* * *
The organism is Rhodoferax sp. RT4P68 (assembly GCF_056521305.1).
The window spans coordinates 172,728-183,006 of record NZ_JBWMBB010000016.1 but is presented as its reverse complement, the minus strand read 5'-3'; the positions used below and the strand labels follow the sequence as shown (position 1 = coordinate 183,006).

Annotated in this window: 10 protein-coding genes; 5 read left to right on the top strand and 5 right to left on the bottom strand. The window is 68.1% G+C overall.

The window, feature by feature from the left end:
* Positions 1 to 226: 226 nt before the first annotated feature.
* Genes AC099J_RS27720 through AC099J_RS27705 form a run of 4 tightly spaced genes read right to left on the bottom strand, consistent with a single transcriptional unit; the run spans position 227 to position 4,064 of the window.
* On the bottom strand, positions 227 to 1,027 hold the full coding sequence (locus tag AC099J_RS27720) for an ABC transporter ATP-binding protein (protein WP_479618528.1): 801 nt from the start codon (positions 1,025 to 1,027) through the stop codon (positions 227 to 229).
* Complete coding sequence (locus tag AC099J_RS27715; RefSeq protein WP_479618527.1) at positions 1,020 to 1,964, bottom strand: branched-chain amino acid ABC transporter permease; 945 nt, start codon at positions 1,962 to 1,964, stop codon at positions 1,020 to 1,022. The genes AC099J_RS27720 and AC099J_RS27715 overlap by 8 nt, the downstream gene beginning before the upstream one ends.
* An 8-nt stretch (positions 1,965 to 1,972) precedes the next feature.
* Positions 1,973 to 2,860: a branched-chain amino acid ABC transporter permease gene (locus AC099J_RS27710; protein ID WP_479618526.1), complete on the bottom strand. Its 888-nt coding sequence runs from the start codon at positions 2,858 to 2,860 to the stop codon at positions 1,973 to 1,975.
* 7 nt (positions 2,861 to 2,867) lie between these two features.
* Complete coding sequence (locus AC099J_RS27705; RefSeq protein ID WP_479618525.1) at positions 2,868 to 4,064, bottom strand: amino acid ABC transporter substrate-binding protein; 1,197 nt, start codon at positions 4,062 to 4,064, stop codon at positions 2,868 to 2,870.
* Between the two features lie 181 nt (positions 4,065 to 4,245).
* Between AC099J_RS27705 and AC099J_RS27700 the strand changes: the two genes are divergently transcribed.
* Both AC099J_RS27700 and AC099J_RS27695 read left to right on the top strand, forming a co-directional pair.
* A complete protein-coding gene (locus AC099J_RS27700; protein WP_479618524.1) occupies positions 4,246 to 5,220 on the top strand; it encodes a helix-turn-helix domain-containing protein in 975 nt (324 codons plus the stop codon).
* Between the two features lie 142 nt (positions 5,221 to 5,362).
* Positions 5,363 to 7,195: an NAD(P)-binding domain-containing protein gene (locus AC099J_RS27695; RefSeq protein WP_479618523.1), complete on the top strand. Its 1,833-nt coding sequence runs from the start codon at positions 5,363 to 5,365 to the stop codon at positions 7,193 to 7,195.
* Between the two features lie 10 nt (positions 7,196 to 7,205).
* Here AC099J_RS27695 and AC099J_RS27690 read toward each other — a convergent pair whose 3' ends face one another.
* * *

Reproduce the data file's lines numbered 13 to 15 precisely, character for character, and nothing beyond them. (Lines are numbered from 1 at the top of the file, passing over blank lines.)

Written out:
* Between the two features lie 181 nt (positions 4,065 to 4,245).
* Between AC099J_RS27705 and AC099J_RS27700 the strand changes: the two genes are divergently transcribed.
* Both AC099J_RS27700 and AC099J_RS27695 read left to right on the top strand, forming a co-directional pair.